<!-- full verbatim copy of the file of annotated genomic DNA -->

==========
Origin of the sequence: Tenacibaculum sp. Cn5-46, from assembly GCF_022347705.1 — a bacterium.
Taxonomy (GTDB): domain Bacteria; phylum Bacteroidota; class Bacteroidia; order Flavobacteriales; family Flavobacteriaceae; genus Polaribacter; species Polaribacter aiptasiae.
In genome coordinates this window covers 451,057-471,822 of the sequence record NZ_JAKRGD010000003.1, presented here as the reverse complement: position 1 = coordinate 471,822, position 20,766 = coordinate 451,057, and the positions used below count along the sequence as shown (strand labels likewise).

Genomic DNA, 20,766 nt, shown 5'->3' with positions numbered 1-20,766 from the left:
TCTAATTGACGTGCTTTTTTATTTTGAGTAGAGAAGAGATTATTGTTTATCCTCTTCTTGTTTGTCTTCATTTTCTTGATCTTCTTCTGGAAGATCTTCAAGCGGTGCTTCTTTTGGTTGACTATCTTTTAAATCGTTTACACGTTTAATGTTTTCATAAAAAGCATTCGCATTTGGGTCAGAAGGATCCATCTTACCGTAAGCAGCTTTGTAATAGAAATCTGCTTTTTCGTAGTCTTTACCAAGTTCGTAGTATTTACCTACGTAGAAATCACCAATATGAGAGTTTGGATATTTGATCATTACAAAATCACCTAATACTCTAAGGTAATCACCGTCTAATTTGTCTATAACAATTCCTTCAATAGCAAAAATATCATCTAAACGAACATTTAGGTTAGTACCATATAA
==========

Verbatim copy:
Origin of the sequence: Tenacibaculum sp. Cn5-46, from assembly GCF_022347705.1 — a bacterium.
Taxonomy (GTDB): domain Bacteria; phylum Bacteroidota; class Bacteroidia; order Flavobacteriales; family Flavobacteriaceae; genus Polaribacter; species Polaribacter aiptasiae.
In genome coordinates this window covers 451,057-471,822 of the sequence record NZ_JAKRGD010000003.1, presented here as the reverse complement: position 1 = coordinate 471,822, position 20,766 = coordinate 451,057, and the positions used below count along the sequence as shown (strand labels likewise).

Genomic DNA, 20,766 nt, shown 5'->3' with positions numbered 1-20,766 from the left:
TCTAATTGACGTGCTTTTTTATTTTGAGTAGAGAAGAGATTATTGTTTATCCTCTTCTTGTTTGTCTTCATTTTCTTGATCTTCTTCTGGAAGATCTTCAAGCGGTGCTTCTTTTGGTTGACTATCTTTTAAATCGTTTACACGTTTAATGTTTTCATAAAAAGCATTCGCATTTGGGTCAGAAGGATCCATCTTACCGTAAGCAGCTTTGTAATAGAAATCTGCTTTTTCGTAGTCTTTACCAAGTTCGTAGTATTTACCTACGTAGAAATCACCAATATGAGAGTTTGGATATTTGATCATTACAAAATCACCTAATACTCTAAGGTAATCACCGTCTAATTTGTCTATAACAATTCCTTCAATAGCAAAAATATCATCTAAACGAACATTTAGGTTAGTACCATATAA